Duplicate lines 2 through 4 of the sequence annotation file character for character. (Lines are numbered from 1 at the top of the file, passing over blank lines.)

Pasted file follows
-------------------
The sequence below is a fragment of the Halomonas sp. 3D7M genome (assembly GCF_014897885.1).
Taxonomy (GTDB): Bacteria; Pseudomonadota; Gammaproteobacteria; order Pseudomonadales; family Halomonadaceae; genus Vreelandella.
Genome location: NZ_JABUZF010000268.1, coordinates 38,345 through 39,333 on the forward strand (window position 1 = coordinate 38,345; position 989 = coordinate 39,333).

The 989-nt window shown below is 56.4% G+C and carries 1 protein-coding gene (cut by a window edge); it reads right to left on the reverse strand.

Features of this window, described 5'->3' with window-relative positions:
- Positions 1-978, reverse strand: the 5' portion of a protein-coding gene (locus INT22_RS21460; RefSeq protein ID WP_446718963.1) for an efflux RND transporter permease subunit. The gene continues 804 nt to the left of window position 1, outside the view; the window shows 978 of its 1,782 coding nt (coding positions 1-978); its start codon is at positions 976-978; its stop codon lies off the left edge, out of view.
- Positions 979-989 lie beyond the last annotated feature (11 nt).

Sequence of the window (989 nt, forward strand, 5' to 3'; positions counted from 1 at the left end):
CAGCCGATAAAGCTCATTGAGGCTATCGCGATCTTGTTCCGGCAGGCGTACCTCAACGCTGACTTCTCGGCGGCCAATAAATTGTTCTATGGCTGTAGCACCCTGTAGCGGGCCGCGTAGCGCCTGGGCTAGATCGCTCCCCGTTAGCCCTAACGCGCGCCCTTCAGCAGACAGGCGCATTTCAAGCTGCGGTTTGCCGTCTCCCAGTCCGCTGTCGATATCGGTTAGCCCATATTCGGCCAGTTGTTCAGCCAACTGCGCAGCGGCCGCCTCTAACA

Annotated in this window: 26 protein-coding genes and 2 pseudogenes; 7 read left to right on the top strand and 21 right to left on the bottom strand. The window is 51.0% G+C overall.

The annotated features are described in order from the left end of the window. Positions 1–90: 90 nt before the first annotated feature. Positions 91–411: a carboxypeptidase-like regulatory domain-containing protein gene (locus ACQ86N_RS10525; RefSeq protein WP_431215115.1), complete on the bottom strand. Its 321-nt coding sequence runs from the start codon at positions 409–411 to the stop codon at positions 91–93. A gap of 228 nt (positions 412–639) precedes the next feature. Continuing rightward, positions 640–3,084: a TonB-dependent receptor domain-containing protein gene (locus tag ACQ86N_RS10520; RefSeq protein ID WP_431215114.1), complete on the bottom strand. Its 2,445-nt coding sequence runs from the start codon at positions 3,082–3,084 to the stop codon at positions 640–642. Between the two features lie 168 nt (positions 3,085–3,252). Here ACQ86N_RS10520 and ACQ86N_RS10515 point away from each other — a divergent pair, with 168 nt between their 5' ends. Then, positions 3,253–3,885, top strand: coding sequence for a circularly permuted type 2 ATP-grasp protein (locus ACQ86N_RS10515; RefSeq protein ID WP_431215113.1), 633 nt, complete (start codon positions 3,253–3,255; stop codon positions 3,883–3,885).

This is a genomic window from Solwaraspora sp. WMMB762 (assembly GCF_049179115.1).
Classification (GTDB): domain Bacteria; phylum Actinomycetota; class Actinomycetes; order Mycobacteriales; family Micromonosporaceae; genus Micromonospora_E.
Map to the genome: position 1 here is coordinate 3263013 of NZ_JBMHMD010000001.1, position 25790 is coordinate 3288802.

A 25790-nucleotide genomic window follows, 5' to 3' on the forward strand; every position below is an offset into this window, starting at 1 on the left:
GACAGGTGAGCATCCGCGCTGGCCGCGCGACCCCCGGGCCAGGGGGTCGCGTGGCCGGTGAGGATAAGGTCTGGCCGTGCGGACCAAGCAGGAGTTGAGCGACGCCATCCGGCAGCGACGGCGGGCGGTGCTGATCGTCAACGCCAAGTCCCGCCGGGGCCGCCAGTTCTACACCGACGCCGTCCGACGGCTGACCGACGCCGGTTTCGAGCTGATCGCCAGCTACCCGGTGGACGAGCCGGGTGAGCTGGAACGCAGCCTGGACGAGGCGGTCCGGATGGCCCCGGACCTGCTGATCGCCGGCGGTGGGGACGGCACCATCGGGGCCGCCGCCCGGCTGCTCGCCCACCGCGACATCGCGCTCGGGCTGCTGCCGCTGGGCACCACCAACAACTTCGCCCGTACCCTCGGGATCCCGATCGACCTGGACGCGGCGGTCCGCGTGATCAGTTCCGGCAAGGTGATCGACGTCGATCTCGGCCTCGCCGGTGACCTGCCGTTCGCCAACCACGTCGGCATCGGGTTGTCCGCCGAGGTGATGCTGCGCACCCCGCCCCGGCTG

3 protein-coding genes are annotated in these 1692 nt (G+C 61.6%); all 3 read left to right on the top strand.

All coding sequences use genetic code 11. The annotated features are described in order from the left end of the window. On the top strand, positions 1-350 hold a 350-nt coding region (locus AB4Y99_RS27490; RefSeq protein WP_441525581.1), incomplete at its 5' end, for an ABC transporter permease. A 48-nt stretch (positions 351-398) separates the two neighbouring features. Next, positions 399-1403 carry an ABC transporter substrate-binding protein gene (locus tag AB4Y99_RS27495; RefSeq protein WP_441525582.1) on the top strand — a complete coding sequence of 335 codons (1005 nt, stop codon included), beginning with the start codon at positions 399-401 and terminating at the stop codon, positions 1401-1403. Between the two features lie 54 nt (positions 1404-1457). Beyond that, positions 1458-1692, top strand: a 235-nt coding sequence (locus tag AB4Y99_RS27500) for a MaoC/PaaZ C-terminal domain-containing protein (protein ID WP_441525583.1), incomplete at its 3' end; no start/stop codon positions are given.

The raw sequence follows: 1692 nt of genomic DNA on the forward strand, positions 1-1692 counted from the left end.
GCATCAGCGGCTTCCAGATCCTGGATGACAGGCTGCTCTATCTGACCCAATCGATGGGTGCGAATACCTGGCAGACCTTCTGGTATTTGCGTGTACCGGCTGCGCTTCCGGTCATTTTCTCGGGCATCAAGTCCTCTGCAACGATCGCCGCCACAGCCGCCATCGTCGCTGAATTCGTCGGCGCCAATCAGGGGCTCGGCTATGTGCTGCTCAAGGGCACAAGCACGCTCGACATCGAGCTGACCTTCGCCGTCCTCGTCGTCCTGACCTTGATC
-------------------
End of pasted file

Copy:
Taxonomy (GTDB): Bacteria; Pseudomonadota; Gammaproteobacteria; order Pseudomonadales; family Halomonadaceae; genus Vreelandella.
Genome location: NZ_JABUZF010000268.1, coordinates 38,345 through 39,333 on the forward strand (window position 1 = coordinate 38,345; position 989 = coordinate 39,333).

The 989-nt window shown below is 56.4% G+C and carries 1 protein-coding gene (cut by a window edge); it reads right to left on the reverse strand.